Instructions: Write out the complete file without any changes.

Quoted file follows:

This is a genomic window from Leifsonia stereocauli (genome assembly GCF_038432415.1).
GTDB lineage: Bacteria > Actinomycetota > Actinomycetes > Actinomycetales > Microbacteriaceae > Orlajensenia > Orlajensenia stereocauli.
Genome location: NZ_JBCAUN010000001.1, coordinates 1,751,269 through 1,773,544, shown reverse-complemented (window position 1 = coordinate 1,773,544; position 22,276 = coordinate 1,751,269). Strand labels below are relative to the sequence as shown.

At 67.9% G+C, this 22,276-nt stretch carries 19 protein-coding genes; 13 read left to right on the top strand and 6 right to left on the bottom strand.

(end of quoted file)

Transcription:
This is a genomic window from Leifsonia stereocauli (genome assembly GCF_038432415.1).
GTDB lineage: Bacteria > Actinomycetota > Actinomycetes > Actinomycetales > Microbacteriaceae > Orlajensenia > Orlajensenia stereocauli.
Genome location: NZ_JBCAUN010000001.1, coordinates 1,751,269 through 1,773,544, shown reverse-complemented (window position 1 = coordinate 1,773,544; position 22,276 = coordinate 1,751,269). Strand labels below are relative to the sequence as shown.

At 67.9% G+C, this 22,276-nt stretch carries 19 protein-coding genes; 13 read left to right on the top strand and 6 right to left on the bottom strand.